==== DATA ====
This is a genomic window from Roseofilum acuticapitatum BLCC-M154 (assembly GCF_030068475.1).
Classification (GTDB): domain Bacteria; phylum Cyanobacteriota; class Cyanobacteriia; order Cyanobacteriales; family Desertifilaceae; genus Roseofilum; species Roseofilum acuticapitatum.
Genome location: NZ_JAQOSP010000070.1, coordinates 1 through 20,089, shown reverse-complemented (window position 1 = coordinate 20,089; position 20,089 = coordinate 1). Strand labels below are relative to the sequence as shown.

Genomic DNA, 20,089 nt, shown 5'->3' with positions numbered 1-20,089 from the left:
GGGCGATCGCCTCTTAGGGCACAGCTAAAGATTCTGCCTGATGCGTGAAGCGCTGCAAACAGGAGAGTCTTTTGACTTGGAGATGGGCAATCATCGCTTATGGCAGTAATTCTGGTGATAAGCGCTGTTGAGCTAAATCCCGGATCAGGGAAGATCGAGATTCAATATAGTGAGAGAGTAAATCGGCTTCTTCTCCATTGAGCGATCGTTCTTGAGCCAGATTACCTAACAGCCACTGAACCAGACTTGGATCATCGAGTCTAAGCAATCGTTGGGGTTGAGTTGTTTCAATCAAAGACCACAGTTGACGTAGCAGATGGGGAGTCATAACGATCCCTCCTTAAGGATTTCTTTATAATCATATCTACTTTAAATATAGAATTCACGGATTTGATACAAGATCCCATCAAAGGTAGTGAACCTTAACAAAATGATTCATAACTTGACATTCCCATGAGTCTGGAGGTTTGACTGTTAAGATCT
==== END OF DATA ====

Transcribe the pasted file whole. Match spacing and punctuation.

This is a genomic window from Roseofilum acuticapitatum BLCC-M154 (assembly GCF_030068475.1).
Classification (GTDB): domain Bacteria; phylum Cyanobacteriota; class Cyanobacteriia; order Cyanobacteriales; family Desertifilaceae; genus Roseofilum; species Roseofilum acuticapitatum.
Genome location: NZ_JAQOSP010000070.1, coordinates 1 through 20,089, shown reverse-complemented (window position 1 = coordinate 20,089; position 20,089 = coordinate 1). Strand labels below are relative to the sequence as shown.

Genomic DNA, 20,089 nt, shown 5'->3' with positions numbered 1-20,089 from the left:
GGGCGATCGCCTCTTAGGGCACAGCTAAAGATTCTGCCTGATGCGTGAAGCGCTGCAAACAGGAGAGTCTTTTGACTTGGAGATGGGCAATCATCGCTTATGGCAGTAATTCTGGTGATAAGCGCTGTTGAGCTAAATCCCGGATCAGGGAAGATCGAGATTCAATATAGTGAGAGAGTAAATCGGCTTCTTCTCCATTGAGCGATCGTTCTTGAGCCAGATTACCTAACAGCCACTGAACCAGACTTGGATCATCGAGTCTAAGCAATCGTTGGGGTTGAGTTGTTTCAATCAAAGACCACAGTTGACGTAGCAGATGGGGAGTCATAACGATCCCTCCTTAAGGATTTCTTTATAATCATATCTACTTTAAATATAGAATTCACGGATTTGATACAAGATCCCATCAAAGGTAGTGAACCTTAACAAAATGATTCATAACTTGACATTCCCATGAGTCTGGAGGTTTGACTGTTAAGATCT